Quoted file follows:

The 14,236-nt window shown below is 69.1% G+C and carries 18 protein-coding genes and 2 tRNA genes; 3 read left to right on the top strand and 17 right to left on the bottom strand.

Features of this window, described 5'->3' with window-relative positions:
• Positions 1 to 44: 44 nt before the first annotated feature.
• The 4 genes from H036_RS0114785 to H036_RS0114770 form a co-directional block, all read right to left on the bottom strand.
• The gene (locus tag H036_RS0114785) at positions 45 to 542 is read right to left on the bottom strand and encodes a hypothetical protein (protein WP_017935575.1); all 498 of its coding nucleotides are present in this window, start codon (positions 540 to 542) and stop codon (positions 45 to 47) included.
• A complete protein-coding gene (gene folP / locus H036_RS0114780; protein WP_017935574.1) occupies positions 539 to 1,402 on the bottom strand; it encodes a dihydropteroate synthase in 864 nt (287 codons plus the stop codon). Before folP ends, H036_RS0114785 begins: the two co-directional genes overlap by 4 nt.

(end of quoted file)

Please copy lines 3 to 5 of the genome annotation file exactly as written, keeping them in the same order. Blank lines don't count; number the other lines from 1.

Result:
• Positions 1 to 44: 44 nt before the first annotated feature.
• The 4 genes from H036_RS0114785 to H036_RS0114770 form a co-directional block, all read right to left on the bottom strand.
• The gene (locus tag H036_RS0114785) at positions 45 to 542 is read right to left on the bottom strand and encodes a hypothetical protein (protein WP_017935575.1); all 498 of its coding nucleotides are present in this window, start codon (positions 540 to 542) and stop codon (positions 45 to 47) included.